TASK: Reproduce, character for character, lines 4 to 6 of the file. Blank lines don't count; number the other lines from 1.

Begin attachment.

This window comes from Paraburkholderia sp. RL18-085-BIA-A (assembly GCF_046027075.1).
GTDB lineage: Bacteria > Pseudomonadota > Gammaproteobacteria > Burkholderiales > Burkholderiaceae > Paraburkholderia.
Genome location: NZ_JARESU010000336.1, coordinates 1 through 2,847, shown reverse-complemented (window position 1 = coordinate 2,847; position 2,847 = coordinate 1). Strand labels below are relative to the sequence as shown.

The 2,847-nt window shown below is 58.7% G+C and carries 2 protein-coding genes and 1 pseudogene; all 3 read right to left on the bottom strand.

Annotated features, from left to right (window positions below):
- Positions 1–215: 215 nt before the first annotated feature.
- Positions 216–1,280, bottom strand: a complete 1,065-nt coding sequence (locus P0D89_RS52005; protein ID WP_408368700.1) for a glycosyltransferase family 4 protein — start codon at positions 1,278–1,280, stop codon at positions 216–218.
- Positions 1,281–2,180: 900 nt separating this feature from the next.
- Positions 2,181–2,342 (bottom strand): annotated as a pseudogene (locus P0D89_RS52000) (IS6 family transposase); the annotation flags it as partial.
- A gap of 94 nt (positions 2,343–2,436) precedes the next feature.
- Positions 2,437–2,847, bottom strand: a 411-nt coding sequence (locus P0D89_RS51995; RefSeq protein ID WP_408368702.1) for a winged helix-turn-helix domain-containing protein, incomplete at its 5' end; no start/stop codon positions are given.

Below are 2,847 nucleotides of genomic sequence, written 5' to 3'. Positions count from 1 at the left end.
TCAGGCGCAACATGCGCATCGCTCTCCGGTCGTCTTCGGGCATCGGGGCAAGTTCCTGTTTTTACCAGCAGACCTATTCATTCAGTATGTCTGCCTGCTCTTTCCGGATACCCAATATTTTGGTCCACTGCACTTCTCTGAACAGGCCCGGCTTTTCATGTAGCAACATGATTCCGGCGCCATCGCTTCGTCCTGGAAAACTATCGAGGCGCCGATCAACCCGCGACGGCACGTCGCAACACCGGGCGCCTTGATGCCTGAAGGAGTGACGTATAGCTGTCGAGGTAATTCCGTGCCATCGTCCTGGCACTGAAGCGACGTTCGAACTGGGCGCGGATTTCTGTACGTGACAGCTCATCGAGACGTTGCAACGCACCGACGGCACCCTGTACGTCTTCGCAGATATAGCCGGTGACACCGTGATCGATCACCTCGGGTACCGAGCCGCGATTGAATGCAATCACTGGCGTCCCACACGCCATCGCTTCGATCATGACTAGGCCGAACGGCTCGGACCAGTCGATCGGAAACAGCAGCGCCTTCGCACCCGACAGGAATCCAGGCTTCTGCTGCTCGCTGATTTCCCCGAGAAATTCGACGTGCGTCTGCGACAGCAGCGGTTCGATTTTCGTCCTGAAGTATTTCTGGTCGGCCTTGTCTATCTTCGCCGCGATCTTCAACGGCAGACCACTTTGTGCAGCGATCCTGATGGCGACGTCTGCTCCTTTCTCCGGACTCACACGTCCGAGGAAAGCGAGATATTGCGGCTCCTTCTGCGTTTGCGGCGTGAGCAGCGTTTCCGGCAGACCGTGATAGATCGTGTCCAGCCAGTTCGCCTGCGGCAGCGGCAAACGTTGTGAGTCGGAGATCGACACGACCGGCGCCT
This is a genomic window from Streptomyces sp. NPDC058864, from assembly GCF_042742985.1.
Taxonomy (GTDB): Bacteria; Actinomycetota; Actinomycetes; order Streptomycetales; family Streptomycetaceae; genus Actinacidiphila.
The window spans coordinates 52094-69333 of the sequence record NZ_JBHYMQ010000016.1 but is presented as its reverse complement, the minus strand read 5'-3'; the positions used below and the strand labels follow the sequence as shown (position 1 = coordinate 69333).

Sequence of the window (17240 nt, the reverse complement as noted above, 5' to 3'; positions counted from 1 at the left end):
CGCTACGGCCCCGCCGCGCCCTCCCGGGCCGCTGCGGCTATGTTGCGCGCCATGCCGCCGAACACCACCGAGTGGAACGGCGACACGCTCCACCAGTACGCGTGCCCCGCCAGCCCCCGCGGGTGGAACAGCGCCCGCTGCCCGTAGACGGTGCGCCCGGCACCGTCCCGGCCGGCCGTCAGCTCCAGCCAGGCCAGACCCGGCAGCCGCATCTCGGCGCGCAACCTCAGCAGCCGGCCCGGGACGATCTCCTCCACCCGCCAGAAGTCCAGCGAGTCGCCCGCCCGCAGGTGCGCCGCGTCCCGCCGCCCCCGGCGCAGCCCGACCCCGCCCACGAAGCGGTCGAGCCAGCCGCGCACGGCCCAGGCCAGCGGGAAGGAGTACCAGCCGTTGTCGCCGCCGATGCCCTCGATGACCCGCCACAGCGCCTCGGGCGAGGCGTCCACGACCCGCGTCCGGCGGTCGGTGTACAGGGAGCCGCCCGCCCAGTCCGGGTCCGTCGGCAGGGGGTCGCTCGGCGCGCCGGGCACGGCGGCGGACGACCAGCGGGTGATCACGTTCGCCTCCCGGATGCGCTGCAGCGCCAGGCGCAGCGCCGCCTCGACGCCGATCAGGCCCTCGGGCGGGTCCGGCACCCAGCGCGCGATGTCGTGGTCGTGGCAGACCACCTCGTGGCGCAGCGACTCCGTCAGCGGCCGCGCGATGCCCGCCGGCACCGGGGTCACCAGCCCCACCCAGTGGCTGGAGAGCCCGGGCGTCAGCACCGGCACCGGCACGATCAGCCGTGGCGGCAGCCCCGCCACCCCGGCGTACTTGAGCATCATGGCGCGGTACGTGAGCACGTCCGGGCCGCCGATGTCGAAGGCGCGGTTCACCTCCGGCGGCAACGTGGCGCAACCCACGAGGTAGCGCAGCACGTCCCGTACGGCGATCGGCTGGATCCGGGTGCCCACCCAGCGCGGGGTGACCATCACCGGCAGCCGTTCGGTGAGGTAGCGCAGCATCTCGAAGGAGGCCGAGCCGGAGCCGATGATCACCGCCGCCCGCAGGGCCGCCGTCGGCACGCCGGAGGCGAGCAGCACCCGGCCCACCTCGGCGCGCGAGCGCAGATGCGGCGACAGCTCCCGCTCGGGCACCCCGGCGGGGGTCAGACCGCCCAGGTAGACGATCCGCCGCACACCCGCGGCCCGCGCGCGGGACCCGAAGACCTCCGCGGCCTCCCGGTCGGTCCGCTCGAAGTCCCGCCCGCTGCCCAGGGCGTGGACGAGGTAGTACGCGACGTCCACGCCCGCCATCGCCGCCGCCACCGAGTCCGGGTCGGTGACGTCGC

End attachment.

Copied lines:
The 2,847-nt window shown below is 58.7% G+C and carries 2 protein-coding genes and 1 pseudogene; all 3 read right to left on the bottom strand.

Annotated features, from left to right (window positions below):
- Positions 1–215: 215 nt before the first annotated feature.